Sonos has spent a long time on PlayBase in order to offer one of the best sound bases on the market. In the meantime, many competitors have scrapped theirs, due to faltering sales. Sonos thus come to a market where other producers have previously tried and failed. Can PlayBase still be a success?
The idea is still good, and in our opinion, there should be a market for pedestal-style soundbars. Not everyone has their TV on the wall, and if you have it standing on a table, it might make sense to use the sound base as a base rather than adding a soundbar that blocks the TV’s bottom edge. The larger chassis volume allows you to mount the subwoofers on the underside, so you can get a good and rich bass reproduction even without the external subwoofer. If you still want a separate bass speaker, PlayBase is just like the soundbar PlayBar compatible with the wireless Sonos SUB.
Here there are no HDMI inputs; instead, PlayBase must be connected to your TV with an optical audio cable. This supports Dolby Digital and PCM, but not DTS. Therefore, set the TV to convert DTS signals to PCM, and everything will be fine.
It is very easy to connect the PlayBase to the home network with the Sonos app, and none of the others beat Sonos on usability pertaining to daily use. Playlists, grouping of rooms and much more are easy as pie. Support for virtually all music services, including Spotify, Tidal, Deeer, and Apple Music, is provided.
PlayBase also has room correction, which uses the iPhone as a measurement microphone – an arrangement that works very well.
The movie experience is characterised by a fuller bass than with the soundbar PlayBar. The dialogue is clear, and the bass effects are rendered with pretty good foundation, even without an external subwoofer. The timbre balance is unmistakably Sonos, which means a balanced and attractive sound that usually doesn’t play any tricks on you. It works well for most kinds of music.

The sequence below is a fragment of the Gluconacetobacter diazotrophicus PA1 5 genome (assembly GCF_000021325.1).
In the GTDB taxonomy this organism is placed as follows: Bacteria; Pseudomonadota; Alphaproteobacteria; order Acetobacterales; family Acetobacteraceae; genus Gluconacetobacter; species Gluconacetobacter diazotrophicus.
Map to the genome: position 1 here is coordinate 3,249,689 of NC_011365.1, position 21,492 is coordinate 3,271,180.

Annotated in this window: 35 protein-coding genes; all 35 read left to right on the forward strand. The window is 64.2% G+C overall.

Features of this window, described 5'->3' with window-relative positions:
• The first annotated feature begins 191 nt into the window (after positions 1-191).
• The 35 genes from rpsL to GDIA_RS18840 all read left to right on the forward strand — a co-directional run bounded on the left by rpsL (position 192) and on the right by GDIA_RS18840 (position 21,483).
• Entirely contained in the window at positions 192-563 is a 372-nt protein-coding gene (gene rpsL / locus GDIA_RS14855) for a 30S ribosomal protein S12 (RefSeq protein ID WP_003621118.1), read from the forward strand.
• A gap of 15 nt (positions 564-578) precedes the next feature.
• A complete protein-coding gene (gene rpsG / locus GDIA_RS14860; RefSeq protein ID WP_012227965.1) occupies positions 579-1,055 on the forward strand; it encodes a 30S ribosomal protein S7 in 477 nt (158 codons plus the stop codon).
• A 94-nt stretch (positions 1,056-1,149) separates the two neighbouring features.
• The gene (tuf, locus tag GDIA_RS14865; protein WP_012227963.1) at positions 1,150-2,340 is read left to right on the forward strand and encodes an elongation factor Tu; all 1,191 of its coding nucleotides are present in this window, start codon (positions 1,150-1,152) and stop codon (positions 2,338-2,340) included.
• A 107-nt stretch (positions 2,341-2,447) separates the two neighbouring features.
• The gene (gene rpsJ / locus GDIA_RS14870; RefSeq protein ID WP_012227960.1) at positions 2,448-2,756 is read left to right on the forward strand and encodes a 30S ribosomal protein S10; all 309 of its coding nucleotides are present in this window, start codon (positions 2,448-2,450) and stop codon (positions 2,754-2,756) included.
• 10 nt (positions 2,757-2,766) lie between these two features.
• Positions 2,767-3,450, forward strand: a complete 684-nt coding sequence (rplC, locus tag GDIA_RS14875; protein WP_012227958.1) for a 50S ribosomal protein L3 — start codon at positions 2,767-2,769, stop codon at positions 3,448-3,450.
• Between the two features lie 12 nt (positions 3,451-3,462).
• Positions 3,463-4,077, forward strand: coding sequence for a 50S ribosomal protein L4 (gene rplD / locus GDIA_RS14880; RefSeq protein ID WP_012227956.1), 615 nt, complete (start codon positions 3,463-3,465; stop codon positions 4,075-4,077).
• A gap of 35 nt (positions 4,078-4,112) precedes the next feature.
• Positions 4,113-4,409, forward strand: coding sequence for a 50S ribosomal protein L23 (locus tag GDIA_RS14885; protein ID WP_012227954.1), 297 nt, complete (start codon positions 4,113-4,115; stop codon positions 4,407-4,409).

There is nevertheless not as much energy in PlayBase as in Sonos’ own soundbar PlayBar. A direct comparison indicates that PlayBar has noticeably more dynamism. It doesn’t go as deep in the bass, but it does have bass. So even if you don’t plan to have an external subwoofer, then we would actually advise you to choose the PlayBar purely for the sound.
This also applies to music, which acquires a narrower stereo perspective with the sound base. It also fails to rival our reference among sound bases, namely the Canton DM 75, which is both more affordable and more powerful.
Sonos PlayBase sounds pretty good, with good fullness in the bass compared to a number of soundbars. It is also very user-friendly and supports many streaming services, just like other products by Sonos.
Like Sonos PlayBar, it lacks the HDMI input. But more importantly, the sound base does not have enough dynamism compared to the soundbar from the same manufacturer. It’s all too anaemic and mild. If you absolutely need a soundbar, we would sooner recommend Canton DM75.
Also in this test
The biggest problem with this soundbar is a huge hole in the soundscape.
Bluesound Pulse Soundbar
The most accomplished
Bluesound’s soundbar costs a bit more, but pays off in the form of a much better experiences on both film and music.
This is designed to lie flat and point towards the ceiling, but nevertheless sounds good facing forward. It works pretty good.
Samsung’s soundbar sounds just as well on music as it does for movies.
If you are looking for an affordable option with multi-room, and do not want an extra bass crate, then this one is good.
The Philips soundbar does its job, with crystal clear dialogue and a fairly balanced sound.
Bose SoundTouch 300
Not good enough
Bose has banked on user-friendliness, but has unfortunately forgotten about the sound quality.
A lot of sound pressure, little else
Klipsch has the highest sound pressure in the test. But the soundbar disappoints on sound quality.
User-friendly and tough
Heos has endowed this with user-friendliness, and here one also gets tough, rich sound for one’s money.